This issue was brought to my attention by Ann Althouse, who has a weird fascination with Scott Adams, the “Dilbert” cartoonist who emerged in 2016 as a “Trump whisperer,” much to his benefit and infamy. Adams recently tweeted,
This, in turn, prompted the predictable responses from people outraged at how Adams chooses to spend his own money, as well as the puzzled “it’s just a cat” crowd.
1. From an ethical standpoint, this situation is remarkably tricky to unravel. Saving the life of anyone and anything is ethically admirable, and a sacrifice to save a life cannot be easily criticized. Yet our ethical priorities hold that human lives are more valuable than non-human lives, hence the desperate and contrived rhetoric insisting that unborn children do not qualify as human lives. Is there any question whether Adams’ $20,000 could save a human life, and perhaps more than one?
2. But Adams has no duty to use his money to save anyone at all, unless we take the extreme altruistic position that all human beings have a duty to all other human beings that extends to paying for their welfare.
3. He does, it can be persuasively argued, have a duty to save his cat because he undertook the responsibility of caring for the animal in exchange for perceived love (I dunno…cats) and companionship. “Caring” may or may not imply extraordinary means. “Animal Planet” related the story of a man who jumped into the water to fight off a bull shark that had attacked his rat terrier. The Marshalls ended up spending over $12,000 in cancer treatments for Patience, our beloved English Mastiff, though if that amount had been presented to us as a lump sum rather than creeping up on us over time, we may not have made the same decisions. Or we might have—we loved that dog. Just as Scott Adams loves his cat.
4. Was the money “worth it”? How do you measure that? Could I use that money now? Boy, could I. Was it worth it to Patience? Well, it bought her another year in which she led a fairly normal life, and an extra 15% of her life at that point. I don’t know. If John Lennon was right and love is all you need, I can honestly say that I loved that dog more than I have loved all but a few human beings. Does that make saving one more year to have her in our lives “worth it”? Is anyone qualified to answer that question but my wife and I?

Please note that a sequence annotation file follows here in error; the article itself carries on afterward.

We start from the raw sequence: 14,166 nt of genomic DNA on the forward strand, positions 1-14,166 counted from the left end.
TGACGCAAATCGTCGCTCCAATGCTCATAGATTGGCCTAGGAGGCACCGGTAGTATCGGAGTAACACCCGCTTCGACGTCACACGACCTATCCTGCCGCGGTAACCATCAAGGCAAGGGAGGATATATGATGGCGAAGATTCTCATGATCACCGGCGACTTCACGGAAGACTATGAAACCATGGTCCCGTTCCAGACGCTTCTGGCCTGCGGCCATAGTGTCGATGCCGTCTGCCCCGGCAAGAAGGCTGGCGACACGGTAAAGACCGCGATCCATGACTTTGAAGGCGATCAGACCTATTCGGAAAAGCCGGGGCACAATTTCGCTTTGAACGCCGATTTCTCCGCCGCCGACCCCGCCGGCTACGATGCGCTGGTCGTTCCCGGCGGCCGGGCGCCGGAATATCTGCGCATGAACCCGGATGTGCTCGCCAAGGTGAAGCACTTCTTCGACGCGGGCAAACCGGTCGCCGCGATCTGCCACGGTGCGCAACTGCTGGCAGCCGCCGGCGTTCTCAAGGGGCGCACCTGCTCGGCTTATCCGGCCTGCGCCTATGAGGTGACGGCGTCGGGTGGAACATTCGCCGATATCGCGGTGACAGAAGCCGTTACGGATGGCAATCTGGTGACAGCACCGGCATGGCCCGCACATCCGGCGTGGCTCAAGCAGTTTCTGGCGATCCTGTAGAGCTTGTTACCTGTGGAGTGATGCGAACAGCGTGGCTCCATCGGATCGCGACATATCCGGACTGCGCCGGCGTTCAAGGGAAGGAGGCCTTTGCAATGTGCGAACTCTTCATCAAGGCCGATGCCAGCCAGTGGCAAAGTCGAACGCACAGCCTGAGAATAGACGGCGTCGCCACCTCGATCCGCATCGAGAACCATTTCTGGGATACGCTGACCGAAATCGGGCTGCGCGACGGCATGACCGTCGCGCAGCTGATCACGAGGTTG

5. The general rule on Ethics Alarms is that the complaint, “How dare you spend your money the way you want, when you should spend it the way I want?” is disrespectful and presumptuous….
6….but there are limits, where the brain goes into lock-down and one cannot help but be shocked and disgusted. This is especially likely to occur when the incredibly rich individual engages in lectures about human rights and the redistribution of income while maintaining a multi-million dollar palace and three private planes.
7. It’s a separate issue, but why would Adams tweet this to the world? Is it virtue-signaling to cat lovers? Showing off, as in “Look at me! I’m so rich I can spend $20,000 on my cat!”? A deliberate attempt to spark a controversy (I almost wrote “dilbertarate”)?
8. Finally, is all of the above equally relevant if the amount is $100,000? A million dollars? Why wouldn’t it be?